Like any decision, you need to look at each provider individually and perform due diligence. Do not lump together all Cloud Providers in the same bucket. Just as all in house security in the federal government is not the same. Some clouds are more secure than others based on people, processes, technology, business model, experience, R&D, and track record. Many of these debates on security are not new, yet most of your readers probably use online banking, and most of the companies providing services to the federal government use outsourced payroll services, both of which have been using https and shared-tenant server and storage infrastructures securely for years.

Tue, Jun 23, 2009 Andrew DC

As someone that has performed FISMA reviews (audits) for the past nine years, Cloud Computing will be a new area that will have a lot of risk in the first few years. When I have gone to some non-Federal providers, they stated they are "FISMA certified", but after testing just a few controls, that was not case. I hope NIST will provide some detailed guidance for these providers.

I do see that this will help the Fed lower costs. I just think they should not rush into this. One thing that needs to be clear is where the data centers supporting the cloud are located, who has final say to data access, and rights to audit.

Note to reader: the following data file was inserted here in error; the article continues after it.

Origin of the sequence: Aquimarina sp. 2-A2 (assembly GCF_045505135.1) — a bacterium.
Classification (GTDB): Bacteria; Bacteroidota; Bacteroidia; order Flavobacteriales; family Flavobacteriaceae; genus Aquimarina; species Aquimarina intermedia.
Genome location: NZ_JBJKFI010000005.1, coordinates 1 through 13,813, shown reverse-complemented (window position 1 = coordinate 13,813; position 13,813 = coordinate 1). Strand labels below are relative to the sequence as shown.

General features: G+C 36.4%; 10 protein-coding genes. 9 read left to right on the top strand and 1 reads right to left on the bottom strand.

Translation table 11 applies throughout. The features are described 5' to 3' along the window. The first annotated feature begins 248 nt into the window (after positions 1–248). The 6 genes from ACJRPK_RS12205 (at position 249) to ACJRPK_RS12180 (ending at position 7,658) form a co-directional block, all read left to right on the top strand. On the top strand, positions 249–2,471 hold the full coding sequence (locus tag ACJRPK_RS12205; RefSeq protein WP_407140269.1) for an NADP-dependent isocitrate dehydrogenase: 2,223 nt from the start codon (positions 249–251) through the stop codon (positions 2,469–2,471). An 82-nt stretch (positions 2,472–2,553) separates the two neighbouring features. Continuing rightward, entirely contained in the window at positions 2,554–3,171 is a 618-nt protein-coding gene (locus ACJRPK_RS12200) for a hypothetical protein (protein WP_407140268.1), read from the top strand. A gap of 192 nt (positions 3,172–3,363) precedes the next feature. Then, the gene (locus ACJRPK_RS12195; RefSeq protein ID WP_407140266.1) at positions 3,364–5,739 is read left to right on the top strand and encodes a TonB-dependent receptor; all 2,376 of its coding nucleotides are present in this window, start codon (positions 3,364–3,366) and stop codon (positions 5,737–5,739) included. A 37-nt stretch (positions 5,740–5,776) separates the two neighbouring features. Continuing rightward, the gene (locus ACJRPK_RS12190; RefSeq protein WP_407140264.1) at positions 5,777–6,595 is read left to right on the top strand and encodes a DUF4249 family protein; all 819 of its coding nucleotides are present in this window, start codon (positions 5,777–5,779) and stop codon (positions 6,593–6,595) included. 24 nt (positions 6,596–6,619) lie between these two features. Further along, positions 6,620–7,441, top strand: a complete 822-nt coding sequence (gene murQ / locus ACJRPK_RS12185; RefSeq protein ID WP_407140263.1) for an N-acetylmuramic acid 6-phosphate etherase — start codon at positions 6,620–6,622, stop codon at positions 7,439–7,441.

As for a SAS 70 type II report, I can see that being performed, but it would have to include all controls and that could be an expensive task and not all aspects of the controls could fully be tested since there would be some user controls that would also need to be tested.

Fri, Jun 19, 2009 Byron K Patrick Baltimore, MD

Good article Alan. However I caution any reader to keep in mind, many of the issues faced with maintaining an internal IT infrastructure are mitigated. Things suck as in-house security, disasters, etc. In addition by moving to a cloud computing provider you are hopefully hiring expertise about thing such as security that you could not afford otherwise.

Like all services you have to make smart decisions and do what makes sense for your business. In addition, do your research. There is a significant difference between Sass services and Hosted service providers. Make sure you understand the benefits.

Also you need to make decisions that are going to realize the full benefit of Cloud Computing. Application by Application is not going to realize great benefit. You will end up straddling multiple solutions and end up with confused users. Our clients realize the benefits of having their entire network infrastructure hosted and couldn't be happier with the results.